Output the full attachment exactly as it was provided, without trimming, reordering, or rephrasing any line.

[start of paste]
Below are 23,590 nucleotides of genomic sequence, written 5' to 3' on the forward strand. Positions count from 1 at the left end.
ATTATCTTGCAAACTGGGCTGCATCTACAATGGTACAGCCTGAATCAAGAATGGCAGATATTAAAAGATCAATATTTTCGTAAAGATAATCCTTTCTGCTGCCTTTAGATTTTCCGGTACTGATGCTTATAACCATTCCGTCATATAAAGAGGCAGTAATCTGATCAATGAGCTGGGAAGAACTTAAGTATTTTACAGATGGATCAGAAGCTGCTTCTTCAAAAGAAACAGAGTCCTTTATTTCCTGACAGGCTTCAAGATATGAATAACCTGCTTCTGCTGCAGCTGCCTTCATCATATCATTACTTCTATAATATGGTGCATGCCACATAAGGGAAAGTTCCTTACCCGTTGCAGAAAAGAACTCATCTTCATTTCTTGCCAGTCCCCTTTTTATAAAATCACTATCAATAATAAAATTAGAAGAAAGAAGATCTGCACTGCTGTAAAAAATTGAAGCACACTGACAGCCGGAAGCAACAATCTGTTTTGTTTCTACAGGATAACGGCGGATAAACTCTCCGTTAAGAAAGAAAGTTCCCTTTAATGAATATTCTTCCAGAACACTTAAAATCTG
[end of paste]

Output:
Below are 23,590 nucleotides of genomic sequence, written 5' to 3' on the forward strand. Positions count from 1 at the left end.
ATTATCTTGCAAACTGGGCTGCATCTACAATGGTACAGCCTGAATCAAGAATGGCAGATATTAAAAGATCAATATTTTCGTAAAGATAATCCTTTCTGCTGCCTTTAGATTTTCCGGTACTGATGCTTATAACCATTCCGTCATATAAAGAGGCAGTAATCTGATCAATGAGCTGGGAAGAACTTAAGTATTTTACAGATGGATCAGAAGCTGCTTCTTCAAAAGAAACAGAGTCCTTTATTTCCTGACAGGCTTCAAGATATGAATAACCTGCTTCTGCTGCAGCTGCCTTCATCATATCATTACTTCTATAATATGGTGCATGCCACATAAGGGAAAGTTCCTTACCCGTTGCAGAAAAGAACTCATCTTCATTTCTTGCCAGTCCCCTTTTTATAAAATCACTATCAATAATAAAATTAGAAGAAAGAAGATCTGCACTGCTGTAAAAAATTGAAGCACACTGACAGCCGGAAGCAACAATCTGTTTTGTTTCTACAGGATAACGGCGGATAAACTCTCCGTTAAGAAAGAAAGTTCCCTTTAATGAATATTCTTCCAGAACACTTAAAATCTG